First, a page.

Systematic experimental approaches have led to construction of comprehensive genetic and protein–protein interaction networks for the budding yeast, Saccharomyces cerevisiae. Genetic interactions capture functional relationships between genes using phenotypic readouts, while protein–protein interactions identify physical connections between gene products. These complementary, and largely non-overlapping, networks provide a global view of the functional architecture of a cell, revealing general organizing principles, many of which appear to be evolutionarily conserved. Here, we focus on insights derived from the integration of large-scale genetic and protein–protein interaction networks, highlighting principles that apply to both unicellular and more complex systems, including human cells. Network integration reveals fundamental connections involving key functional modules of eukaryotic cells, defining a core network of cellular function, which could be elaborated to explore cell-type specificity in metazoans.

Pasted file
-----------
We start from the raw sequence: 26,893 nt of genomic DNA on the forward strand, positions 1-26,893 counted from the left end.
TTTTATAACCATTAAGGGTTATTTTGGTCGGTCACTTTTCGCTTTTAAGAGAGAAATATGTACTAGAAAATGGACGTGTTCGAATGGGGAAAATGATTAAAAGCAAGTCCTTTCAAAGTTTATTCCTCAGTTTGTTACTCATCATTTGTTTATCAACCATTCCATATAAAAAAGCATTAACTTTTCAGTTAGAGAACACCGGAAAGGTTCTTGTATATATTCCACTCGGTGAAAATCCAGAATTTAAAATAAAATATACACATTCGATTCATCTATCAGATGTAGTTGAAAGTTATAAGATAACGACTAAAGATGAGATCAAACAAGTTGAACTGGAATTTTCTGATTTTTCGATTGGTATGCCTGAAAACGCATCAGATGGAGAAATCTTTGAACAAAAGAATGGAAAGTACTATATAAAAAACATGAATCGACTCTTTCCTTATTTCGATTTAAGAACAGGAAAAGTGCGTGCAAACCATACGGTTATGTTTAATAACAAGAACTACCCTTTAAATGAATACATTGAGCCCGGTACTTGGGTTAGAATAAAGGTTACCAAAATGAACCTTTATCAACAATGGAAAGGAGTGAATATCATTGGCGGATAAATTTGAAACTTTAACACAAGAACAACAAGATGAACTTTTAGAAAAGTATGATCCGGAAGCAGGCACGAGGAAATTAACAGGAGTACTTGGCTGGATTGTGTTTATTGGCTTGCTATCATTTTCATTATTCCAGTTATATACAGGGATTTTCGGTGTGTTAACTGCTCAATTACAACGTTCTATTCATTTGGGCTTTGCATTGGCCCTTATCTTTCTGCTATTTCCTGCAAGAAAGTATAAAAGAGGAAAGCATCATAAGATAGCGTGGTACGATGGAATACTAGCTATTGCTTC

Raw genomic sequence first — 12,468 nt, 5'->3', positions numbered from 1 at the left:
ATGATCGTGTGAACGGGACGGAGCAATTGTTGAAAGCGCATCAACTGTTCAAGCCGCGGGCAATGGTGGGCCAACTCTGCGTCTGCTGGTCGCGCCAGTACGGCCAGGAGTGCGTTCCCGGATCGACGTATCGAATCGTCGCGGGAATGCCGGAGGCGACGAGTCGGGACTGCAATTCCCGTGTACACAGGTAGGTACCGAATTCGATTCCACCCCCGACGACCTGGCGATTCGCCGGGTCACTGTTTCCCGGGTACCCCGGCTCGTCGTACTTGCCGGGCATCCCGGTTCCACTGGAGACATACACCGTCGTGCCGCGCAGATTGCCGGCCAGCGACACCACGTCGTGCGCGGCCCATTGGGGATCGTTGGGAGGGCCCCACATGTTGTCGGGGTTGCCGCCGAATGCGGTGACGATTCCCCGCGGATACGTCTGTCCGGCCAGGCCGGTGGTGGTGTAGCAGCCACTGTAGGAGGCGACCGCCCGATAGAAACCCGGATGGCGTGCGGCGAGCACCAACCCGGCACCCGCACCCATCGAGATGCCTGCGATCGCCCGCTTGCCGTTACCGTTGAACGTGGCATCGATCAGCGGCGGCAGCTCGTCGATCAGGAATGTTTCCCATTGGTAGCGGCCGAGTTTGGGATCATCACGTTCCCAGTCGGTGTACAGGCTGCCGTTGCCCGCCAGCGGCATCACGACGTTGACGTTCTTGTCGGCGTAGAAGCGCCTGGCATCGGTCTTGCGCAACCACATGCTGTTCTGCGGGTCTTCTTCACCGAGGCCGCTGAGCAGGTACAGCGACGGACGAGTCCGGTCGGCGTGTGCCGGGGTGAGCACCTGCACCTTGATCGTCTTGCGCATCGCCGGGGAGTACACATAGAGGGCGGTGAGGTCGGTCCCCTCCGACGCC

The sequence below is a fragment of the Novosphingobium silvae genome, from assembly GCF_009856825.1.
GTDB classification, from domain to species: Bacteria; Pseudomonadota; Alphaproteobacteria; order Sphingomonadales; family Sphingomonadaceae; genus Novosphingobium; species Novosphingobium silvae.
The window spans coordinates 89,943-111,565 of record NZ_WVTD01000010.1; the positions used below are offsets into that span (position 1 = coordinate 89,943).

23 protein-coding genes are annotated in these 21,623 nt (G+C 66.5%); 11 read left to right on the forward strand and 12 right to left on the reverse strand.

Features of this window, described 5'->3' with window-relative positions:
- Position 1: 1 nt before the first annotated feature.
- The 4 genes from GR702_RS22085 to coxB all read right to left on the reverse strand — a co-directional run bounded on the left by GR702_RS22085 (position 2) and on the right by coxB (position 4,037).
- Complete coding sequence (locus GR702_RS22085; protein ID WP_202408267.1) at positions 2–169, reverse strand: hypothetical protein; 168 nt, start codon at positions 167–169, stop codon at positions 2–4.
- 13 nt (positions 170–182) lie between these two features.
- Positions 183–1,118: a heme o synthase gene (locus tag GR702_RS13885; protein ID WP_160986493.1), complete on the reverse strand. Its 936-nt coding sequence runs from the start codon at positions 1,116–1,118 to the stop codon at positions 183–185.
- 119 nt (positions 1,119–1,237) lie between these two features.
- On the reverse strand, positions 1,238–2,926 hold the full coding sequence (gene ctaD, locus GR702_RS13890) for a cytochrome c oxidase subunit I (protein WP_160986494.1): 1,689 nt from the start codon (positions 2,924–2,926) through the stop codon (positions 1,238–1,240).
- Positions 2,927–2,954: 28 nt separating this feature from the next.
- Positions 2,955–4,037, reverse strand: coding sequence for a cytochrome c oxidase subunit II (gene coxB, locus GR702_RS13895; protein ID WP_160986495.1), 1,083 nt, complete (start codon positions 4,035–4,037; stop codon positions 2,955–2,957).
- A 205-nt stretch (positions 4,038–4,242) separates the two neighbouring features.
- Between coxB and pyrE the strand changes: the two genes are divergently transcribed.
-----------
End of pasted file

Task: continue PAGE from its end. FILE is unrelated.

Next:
Bibliographical noteFunding Information:
Work in the Andrews, Boone and Myers labs is supported by the National Institutes of Health [grant numbers R01HG005853 to C.B., B.J.A., and C.L.M. and R01HG005084 to C.L.M.]; the Canadian Institutes of Health Research (grant numbers FDN-143264 to B.J.A. and FDN- 143265 to C.B.); the National Science Foundation (grant number DBI\0953881 to C.L.M.). C.L.M, B.J.A., and C.B. are fellows of the Canadian Institute for Advanced Research.